In 2000, biodiesel became the only alternative fuel in the country to have successfully completed the EPA-required Tier I and Tier II health effects testing under the Clean Air Act. These independent tests conclusively demonstrated biodiesel’ s significant reduction of virtually all regulated emissions, and showed biodiesel does not pose a threat to human health.
Biodiesel contains virtually no sulfur or aromatics, and use of biodiesel in a conventional diesel engine results in substantial reduction of unburned hydrocarbons, carbon monoxide and particulate matter. A U.S. Department of Energy study showed that the production and use of biodiesel, compared to petroleum diesel, resulted in a 78.5% reduction in carbon dioxide emissions. Moreover, biodiesel has a positive energy balance. For every unit of energy needed to produce a gallon of biodiesel, at least 4.5 units of energy are gained.
Energy Security Benefits
With agricultural commodity prices approaching record lows, and petroleum prices approaching record highs, it is clear that more can be done to utilize domestic surpluses of vegetable oils while enhancing our energy security. Because biodiesel can be manufactured using existing industrial production capacity, and used with conventional equipment, it provides substantial opportunity for immediately addressing our energy security issues.
If the true cost of using foreign oil were imposed on the price of imported fuel, renewable fuels, such as biodiesel, probably would be the most viable option. For instance, in 1996, it was estimated that the military costs of securing foreign oil was $57 billion annually. Foreign tax credits accounted for another estimated $4 billion annually and environmental costs were estimated at $45 per barrel. For every billion dollars spent on foreign oil, America lost 10,000 – 25,000 jobs.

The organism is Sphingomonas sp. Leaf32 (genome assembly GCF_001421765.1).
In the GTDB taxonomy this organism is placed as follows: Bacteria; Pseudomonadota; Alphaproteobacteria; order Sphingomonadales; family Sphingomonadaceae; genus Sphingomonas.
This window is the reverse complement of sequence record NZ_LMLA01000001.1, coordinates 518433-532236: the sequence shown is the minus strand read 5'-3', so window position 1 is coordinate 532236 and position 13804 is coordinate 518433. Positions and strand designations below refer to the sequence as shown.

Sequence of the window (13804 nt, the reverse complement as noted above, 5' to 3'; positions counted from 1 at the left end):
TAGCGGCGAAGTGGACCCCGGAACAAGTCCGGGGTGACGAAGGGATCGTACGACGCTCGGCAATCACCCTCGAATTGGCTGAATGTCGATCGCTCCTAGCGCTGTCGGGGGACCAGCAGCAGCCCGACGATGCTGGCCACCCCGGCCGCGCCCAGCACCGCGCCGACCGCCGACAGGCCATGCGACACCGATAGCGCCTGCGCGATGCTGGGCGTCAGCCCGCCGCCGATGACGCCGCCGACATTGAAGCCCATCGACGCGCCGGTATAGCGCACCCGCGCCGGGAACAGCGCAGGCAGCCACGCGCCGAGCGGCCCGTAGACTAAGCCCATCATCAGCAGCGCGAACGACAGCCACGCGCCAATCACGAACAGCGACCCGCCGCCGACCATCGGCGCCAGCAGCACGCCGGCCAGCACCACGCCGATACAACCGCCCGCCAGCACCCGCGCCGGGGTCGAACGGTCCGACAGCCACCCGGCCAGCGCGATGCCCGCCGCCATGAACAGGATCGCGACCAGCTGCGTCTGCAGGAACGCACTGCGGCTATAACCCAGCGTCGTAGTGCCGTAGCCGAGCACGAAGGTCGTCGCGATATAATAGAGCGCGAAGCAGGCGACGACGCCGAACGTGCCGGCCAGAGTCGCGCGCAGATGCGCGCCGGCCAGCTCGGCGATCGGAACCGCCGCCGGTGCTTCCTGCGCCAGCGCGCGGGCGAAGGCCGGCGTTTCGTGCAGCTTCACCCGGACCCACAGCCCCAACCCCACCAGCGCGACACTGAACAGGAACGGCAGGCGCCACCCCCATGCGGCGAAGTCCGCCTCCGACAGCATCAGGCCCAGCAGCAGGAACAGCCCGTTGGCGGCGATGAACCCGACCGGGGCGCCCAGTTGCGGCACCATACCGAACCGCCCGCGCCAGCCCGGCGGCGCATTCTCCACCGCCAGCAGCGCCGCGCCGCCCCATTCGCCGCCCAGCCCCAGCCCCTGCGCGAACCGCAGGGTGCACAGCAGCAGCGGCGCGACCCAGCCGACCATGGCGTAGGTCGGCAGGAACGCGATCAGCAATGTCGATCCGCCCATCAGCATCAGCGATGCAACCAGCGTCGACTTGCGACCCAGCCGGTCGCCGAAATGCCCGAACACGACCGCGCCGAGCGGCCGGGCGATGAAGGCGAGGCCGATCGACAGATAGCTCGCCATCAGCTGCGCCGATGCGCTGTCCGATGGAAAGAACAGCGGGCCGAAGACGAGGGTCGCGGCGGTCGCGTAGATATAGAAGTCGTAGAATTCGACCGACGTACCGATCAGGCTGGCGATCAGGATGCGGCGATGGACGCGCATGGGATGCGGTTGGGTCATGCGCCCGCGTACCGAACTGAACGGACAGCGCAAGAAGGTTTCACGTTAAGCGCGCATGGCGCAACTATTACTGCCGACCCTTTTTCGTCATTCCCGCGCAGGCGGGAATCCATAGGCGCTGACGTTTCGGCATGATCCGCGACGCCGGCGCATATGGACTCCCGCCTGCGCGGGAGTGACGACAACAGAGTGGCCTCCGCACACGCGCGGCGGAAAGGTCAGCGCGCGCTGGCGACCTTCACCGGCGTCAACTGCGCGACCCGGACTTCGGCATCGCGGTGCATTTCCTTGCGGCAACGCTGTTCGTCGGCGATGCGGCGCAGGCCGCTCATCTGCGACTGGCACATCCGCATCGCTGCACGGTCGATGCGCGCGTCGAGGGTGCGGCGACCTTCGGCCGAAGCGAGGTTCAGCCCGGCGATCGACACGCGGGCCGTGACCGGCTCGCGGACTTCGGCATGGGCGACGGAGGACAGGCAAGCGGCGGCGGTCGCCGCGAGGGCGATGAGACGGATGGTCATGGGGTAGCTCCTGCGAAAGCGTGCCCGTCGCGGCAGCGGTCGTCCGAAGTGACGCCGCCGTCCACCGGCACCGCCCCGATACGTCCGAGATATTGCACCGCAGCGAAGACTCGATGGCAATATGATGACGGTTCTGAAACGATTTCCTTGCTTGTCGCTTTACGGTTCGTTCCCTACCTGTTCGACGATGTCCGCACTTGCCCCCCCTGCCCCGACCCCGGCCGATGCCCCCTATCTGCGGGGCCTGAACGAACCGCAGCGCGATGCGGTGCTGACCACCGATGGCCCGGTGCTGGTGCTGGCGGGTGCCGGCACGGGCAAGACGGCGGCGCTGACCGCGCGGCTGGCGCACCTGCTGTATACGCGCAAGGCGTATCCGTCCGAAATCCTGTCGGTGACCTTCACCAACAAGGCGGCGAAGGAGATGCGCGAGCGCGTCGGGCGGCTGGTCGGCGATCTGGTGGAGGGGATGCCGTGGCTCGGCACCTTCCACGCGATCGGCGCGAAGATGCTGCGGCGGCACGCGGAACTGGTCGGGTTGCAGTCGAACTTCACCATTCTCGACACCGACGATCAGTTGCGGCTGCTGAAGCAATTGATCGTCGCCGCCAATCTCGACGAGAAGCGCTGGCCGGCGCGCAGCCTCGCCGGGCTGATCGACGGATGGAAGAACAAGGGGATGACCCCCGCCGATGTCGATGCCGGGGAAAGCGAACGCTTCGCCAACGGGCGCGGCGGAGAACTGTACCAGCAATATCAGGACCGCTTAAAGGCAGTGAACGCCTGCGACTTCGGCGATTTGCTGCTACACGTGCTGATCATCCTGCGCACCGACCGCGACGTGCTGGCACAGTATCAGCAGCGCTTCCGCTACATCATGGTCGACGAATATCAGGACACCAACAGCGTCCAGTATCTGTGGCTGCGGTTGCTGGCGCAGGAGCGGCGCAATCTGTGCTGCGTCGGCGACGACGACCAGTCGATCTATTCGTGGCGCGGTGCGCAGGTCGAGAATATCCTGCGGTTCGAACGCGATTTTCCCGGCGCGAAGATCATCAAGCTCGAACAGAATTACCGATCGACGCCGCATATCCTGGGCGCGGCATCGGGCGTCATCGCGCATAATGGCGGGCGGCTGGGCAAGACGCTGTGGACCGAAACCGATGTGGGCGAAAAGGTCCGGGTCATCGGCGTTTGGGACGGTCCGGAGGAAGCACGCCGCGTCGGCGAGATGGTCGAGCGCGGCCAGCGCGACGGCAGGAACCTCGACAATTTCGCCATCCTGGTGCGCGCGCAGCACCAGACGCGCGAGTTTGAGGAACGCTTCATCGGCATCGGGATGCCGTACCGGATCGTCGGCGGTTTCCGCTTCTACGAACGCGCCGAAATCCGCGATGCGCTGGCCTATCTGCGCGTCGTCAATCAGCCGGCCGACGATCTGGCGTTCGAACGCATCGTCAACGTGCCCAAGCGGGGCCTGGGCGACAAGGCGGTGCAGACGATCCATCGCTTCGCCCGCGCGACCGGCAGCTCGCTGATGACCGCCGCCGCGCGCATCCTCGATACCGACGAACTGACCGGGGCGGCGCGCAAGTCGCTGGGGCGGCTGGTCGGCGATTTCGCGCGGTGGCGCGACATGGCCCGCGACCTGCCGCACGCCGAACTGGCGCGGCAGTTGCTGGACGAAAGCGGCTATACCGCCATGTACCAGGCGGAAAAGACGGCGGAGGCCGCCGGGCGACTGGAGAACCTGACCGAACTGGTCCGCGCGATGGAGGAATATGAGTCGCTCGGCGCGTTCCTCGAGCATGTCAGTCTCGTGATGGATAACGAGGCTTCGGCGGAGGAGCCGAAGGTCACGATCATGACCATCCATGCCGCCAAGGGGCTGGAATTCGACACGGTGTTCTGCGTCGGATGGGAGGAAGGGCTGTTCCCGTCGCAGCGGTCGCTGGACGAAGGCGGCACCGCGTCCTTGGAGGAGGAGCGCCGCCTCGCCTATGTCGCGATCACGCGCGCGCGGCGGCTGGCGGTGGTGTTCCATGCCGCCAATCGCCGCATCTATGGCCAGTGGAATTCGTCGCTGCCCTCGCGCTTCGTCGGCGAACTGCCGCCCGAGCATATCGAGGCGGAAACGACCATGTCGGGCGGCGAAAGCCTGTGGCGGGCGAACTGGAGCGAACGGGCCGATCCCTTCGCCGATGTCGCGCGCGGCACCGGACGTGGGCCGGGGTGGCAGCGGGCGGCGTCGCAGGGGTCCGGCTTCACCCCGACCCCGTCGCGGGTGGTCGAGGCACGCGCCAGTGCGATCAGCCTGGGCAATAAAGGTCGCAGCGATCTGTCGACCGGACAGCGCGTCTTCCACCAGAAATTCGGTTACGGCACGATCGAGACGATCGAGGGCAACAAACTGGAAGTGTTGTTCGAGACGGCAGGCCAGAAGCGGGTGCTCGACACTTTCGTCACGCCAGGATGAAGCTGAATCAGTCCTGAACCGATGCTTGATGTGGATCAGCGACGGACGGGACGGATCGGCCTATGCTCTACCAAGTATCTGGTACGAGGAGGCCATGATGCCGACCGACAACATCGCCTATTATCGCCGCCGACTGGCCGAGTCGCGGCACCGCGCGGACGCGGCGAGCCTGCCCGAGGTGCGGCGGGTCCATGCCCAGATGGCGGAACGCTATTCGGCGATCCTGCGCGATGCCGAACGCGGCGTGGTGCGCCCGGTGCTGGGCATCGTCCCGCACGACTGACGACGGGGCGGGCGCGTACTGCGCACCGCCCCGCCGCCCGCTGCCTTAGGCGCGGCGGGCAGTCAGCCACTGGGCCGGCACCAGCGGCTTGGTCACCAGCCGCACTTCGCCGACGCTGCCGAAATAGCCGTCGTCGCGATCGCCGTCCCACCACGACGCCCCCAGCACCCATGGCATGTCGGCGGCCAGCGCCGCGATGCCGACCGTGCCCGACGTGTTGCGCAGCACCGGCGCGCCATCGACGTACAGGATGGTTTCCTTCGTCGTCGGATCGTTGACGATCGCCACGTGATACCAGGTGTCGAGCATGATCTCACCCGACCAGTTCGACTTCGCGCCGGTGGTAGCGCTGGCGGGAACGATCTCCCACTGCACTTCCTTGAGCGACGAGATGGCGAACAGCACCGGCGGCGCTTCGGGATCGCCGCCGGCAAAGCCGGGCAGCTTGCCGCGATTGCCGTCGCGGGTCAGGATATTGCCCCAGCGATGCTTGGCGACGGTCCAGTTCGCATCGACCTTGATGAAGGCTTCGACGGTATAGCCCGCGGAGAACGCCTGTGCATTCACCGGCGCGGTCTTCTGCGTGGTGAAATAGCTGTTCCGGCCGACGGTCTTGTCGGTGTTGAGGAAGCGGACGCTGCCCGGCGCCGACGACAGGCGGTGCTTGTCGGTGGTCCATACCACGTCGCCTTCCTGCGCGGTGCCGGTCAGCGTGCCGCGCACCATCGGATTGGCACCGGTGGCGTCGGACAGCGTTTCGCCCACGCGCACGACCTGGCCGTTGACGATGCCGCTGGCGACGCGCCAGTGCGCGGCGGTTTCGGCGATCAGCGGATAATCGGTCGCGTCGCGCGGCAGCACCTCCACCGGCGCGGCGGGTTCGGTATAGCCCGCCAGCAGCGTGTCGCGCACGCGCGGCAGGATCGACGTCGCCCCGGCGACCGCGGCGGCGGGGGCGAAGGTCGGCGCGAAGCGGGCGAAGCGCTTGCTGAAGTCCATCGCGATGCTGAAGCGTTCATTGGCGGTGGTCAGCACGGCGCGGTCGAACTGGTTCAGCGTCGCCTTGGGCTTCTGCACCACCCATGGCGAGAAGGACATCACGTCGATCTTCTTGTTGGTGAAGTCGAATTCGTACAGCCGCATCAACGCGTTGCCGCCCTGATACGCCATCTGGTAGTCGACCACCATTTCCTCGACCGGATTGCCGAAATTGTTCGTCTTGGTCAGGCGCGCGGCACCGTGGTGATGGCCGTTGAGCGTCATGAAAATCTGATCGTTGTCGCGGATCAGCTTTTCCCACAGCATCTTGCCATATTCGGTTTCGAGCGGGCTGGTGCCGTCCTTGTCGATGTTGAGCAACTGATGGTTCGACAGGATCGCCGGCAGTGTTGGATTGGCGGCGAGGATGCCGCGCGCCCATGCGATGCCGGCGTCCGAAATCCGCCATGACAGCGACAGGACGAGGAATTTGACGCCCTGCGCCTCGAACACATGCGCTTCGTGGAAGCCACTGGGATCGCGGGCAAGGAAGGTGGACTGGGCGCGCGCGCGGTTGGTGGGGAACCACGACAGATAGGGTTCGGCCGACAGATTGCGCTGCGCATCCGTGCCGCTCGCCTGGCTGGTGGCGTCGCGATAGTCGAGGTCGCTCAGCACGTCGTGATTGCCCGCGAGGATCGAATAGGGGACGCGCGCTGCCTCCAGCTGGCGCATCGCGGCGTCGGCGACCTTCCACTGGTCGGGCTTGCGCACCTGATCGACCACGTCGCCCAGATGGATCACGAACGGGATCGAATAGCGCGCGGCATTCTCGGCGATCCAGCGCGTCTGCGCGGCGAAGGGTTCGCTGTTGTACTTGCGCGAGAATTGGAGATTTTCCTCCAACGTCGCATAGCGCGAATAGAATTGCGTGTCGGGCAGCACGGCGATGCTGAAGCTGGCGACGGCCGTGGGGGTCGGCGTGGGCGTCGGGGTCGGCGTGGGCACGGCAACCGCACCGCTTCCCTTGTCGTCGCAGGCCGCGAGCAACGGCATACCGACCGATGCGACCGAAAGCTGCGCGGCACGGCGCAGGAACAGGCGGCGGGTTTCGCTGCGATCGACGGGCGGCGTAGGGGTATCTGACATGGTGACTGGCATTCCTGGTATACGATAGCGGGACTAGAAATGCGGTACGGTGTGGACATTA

The biodiesel industry has contributed significantly to the domestic economy. The 51,893 jobs that are currently supported by the US biodiesel industry reflect the beginning of the industry’s potential to create jobs and economic growth in the US economy. Biodiesel has added $4.287 billion to the Gross Domestic Product (GDP). Biodiesel has the potential to support more than 78,000 jobs by 2012. A stable, thriving biodiesel industry is necessary if the U.S. is to eventually benefit from the commercial scale production of algal-based biofuels. The NBB estimates that for every 100 million gallons of biodiesel that is produced from algae, 16.455 jobs will be created and $1.461 billion will be added to the GDP.
Biodiesel is registered as a fuel and fuel additive with the EPA and meets clean diesel standards established by the California Air Resources Board (CARB). B100 (100 percent biodiesel) has been designated as an alternative fuel by the U.S. Department of Energy and the U.S. Department of Transportation. Moreover, in December 2001, the American Society of Testing and Materials (ASTM) approved a specification (D675) for biodiesel fuel. This development was crucial in standardizing fuel quality for biodiesel in the U.S. market. As of 2008, there is a specification for B6-B20, and up to B5 is included in the diesel fuel specification (D 975).
The biodiesel industry also utilizes a voluntary quality management certification program for biodiesel producers, marketers, and laboratories called the BQ-9000 Program. The BQ-9000 Program combines internationally accepted quality management principles with the ASTM biodiesel fuel specification to help ensure that customers and end users get the highest quality fuel possible. The National Biodiesel Accreditation Commissions issues ‘BQ-9000 Marketer’, ’BQ-9000 Producer’ and ‘BQ-9000 lab’ certifications for biodiesel marketers and/or producers and biodiesel testing laboratories that have met all requirements of quality management system certification program. BQ-9000 companies are subject to annual third-party audits to verify their continued compliance with the program requirements. The BQ-9000 program provides added assurance to customers, as well as engine manufacturers, that the biodiesel marketed by these companies meets the ASTM standards for biodiesel and that the fuel supplier will stand behind its products.
Effective November 1998, Congress approved the use of biodiesel as an Energy Policy Act (EPAct) compliance strategy. The legislation allows EPAct-covered fleets (federal, state and public utility fleets) to meet their alternative fuel vehicle purchase requirements simply by buying 450 gallons of pure biodiesel and burning it in new or existing diesel vehicles in at least a 20% blend with diesel fuel. The Congressional Budget Office and the U.S. Department of Agriculture have confirmed that the biodiesel option is the least-cost alternative fuel option for meeting the Federal government’s EPAct compliance requirements. Because it works with existing diesel engines, biodiesel offers an immediate and seamless way to transition existing diesel vehicles into a cleaner burning fleet.